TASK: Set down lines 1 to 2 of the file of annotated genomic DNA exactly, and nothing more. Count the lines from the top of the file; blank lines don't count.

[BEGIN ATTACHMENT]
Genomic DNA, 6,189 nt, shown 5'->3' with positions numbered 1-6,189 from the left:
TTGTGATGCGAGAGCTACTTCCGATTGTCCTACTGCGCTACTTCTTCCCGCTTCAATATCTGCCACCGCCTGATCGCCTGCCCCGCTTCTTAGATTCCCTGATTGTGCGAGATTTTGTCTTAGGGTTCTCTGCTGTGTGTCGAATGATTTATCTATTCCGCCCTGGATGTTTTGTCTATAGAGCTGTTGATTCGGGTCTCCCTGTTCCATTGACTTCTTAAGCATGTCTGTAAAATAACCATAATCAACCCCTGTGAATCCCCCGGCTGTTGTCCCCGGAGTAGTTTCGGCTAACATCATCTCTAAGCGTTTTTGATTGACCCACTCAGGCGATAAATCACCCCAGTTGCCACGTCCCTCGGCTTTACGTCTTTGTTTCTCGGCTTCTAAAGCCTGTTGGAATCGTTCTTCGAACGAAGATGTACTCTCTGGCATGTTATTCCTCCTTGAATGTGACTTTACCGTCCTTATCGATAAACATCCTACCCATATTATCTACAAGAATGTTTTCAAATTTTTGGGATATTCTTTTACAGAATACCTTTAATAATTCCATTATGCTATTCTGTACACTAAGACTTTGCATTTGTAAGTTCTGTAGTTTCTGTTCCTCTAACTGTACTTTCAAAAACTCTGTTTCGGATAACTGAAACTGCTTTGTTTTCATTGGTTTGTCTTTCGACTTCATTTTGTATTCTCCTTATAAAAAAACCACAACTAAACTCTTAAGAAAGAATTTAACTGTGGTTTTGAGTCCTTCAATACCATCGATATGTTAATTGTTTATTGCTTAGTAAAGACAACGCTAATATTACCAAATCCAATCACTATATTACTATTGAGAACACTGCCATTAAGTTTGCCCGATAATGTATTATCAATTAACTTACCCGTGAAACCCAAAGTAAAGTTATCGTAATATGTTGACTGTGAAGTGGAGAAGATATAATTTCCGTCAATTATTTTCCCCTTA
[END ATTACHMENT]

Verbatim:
Genomic DNA, 6,189 nt, shown 5'->3' with positions numbered 1-6,189 from the left:
TTGTGATGCGAGAGCTACTTCCGATTGTCCTACTGCGCTACTTCTTCCCGCTTCAATATCTGCCACCGCCTGATCGCCTGCCCCGCTTCTTAGATTCCCTGATTGTGCGAGATTTTGTCTTAGGGTTCTCTGCTGTGTGTCGAATGATTTATCTATTCCGCCCTGGATGTTTTGTCTATAGAGCTGTTGATTCGGGTCTCCCTGTTCCATTGACTTCTTAAGCATGTCTGTAAAATAACCATAATCAACCCCTGTGAATCCCCCGGCTGTTGTCCCCGGAGTAGTTTCGGCTAACATCATCTCTAAGCGTTTTTGATTGACCCACTCAGGCGATAAATCACCCCAGTTGCCACGTCCCTCGGCTTTACGTCTTTGTTTCTCGGCTTCTAAAGCCTGTTGGAATCGTTCTTCGAACGAAGATGTACTCTCTGGCATGTTATTCCTCCTTGAATGTGACTTTACCGTCCTTATCGATAAACATCCTACCCATATTATCTACAAGAATGTTTTCAAATTTTTGGGATATTCTTTTACAGAATACCTTTAATAATTCCATTATGCTATTCTGTACACTAAGACTTTGCATTTGTAAGTTCTGTAGTTTCTGTTCCTCTAACTGTACTTTCAAAAACTCTGTTTCGGATAACTGAAACTGCTTTGTTTTCATTGGTTTGTCTTTCGACTTCATTTTGTATTCTCCTTATAAAAAAACCACAACTAAACTCTTAAGAAAGAATTTAACTGTGGTTTTGAGTCCTTCAATACCATCGATATGTTAATTGTTTATTGCTTAGTAAAGACAACGCTAATATTACCAAATCCAATCACTATATTACTATTGAGAACACTGCCATTAAGTTTGCCCGATAATGTATTATCAATTAACTTACCCGTGAAACCCAAAGTAAAGTTATCGTAATATGTTGACTGTGAAGTGGAGAAGATATAATTTCCGTCAATTATTTTCCCCTTA